For the next week, the weather is cold and rainy, and the narrator cannot stop thinking about the deserted boathouse on the beach. Although Maxim had been acting normally, the narrator is terrified that any word from her might cause that tormented expression to appear in his eyes again. The narrator’s growing timidity around Maxim is amplified by the constant visitors at Manderley, all of whom have come to pay their respects to the new bride.
The narrator feels increasingly shy around these strangers and cannot help but notice their surprise upon meeting her; she realizes that, like Beatrice, everyone she meets at Manderley is comparing her to Rebecca. During a visit with the wife of a bishop from the neighboring town, the narrator finds the courage to bring Rebecca up on conversation. The bishop’s wife tells her everything that she had suspected: Rebecca was beautiful, vivacious, elegant, and sophisticated.
On her way home, her thoughts full of Rebecca, the narrator comes across Frank Crawley and asks him about the boathouse and Rebecca’s death. Frank is unexpectedly reticent about the topic, and the narrator concludes that he was just as much in love with Rebecca as everyone else. Frank assures her that her modesty, sincerity, and kindness are far more important to Maxim than all Rebecca’s glamorous qualities but also admits that Rebecca was the most beautiful creature that he had ever seen.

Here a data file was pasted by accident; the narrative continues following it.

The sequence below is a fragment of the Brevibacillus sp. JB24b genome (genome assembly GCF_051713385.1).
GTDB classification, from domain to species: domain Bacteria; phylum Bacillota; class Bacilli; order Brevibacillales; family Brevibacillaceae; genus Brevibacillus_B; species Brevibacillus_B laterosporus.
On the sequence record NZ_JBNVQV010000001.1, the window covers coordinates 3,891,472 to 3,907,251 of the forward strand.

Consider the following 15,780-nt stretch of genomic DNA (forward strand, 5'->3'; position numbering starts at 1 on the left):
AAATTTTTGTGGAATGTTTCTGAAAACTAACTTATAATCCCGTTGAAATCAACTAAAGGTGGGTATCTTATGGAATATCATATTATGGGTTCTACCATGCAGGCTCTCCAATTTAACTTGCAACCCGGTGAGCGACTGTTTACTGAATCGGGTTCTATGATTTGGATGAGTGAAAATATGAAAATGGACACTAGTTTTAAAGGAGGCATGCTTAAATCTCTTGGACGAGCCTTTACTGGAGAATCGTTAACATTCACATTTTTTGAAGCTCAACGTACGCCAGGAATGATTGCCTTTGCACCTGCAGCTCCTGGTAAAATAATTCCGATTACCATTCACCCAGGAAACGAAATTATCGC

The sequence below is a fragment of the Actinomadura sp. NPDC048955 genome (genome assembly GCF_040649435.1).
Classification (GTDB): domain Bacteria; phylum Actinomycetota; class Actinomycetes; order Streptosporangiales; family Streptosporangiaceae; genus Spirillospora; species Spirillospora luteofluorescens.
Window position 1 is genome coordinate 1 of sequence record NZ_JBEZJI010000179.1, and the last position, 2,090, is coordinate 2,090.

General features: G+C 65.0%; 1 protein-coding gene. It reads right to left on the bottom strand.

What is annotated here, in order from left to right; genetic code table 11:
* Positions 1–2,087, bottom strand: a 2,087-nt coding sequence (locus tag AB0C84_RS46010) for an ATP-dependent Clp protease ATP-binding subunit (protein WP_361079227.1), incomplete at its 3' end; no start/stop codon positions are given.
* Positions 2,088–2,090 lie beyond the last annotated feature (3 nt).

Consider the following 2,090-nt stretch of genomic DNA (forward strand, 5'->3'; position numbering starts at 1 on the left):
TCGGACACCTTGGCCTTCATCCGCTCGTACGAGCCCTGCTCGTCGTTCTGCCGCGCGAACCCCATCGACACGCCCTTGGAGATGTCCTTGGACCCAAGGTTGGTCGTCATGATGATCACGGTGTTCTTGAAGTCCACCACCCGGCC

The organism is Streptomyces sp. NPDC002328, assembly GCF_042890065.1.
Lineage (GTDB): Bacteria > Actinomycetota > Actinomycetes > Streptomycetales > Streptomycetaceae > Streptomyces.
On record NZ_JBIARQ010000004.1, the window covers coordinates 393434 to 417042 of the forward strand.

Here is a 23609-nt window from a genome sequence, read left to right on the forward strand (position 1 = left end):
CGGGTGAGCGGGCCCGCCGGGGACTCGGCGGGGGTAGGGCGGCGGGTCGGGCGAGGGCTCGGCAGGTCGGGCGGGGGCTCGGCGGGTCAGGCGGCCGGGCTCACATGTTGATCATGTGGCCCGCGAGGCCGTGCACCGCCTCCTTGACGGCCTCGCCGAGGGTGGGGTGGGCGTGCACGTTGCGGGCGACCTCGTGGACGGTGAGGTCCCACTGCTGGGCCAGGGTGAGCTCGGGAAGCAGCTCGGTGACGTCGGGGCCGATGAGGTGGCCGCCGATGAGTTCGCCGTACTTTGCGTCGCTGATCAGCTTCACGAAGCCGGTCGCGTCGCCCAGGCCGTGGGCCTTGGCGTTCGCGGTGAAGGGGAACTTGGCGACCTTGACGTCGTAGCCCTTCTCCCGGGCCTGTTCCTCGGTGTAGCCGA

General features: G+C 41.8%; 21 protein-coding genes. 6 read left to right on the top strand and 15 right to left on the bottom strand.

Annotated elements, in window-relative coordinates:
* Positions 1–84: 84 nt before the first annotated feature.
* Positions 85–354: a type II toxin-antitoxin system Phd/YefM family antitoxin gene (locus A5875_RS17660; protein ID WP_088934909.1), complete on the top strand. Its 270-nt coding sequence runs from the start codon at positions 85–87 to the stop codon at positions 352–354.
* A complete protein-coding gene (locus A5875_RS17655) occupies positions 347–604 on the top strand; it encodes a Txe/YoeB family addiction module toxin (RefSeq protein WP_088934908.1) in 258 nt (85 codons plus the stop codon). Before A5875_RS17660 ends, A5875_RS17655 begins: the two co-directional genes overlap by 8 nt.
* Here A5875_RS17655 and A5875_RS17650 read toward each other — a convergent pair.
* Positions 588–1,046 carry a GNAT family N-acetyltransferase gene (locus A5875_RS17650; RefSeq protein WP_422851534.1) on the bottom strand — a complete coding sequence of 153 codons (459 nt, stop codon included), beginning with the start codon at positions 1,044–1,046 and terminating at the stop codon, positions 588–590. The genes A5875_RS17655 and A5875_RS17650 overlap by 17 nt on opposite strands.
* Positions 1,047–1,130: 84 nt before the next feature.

On a day-to-day basis, the narrator manages to avoid Mrs. Danvers, only speaking to her to approve the daily menu. She acquires a new maid, Clarice, who also comes from a poor background, and the narrator feels much more comfortable assuming a position of authority with her. Although the narrator does not see Mrs. Danvers, she is still preoccupied with Rebecca. Every time she sits in the morning room, she notices more and more details of Rebecca’s personality and style in the decoration of the room.
One morning, the narrator receives a belated wedding present from Beatrice: a collection of art books. Even though the books look out of place among the delicate pieces in the morning room, the narrator impulsively places them on top of the desk. One of the books knocks over a small china cupid, and the narrator hides the broken pieces in a desk drawer. Later in the day, the narrator discovers that Mrs. Danvers has blamed the footman, Robert, for the missing cupid, and is forced to take responsibility.
Maxim is amused by the incident and teases the narrator that she is behaving like a “between-maid,” rather than the mistress of the house. The narrator is humiliated and explains that she feels out of place at Manderley. Maxim tries to comfort her but does not understand why she is upset, and the narrator begins to worry that her marriage is doomed to fail.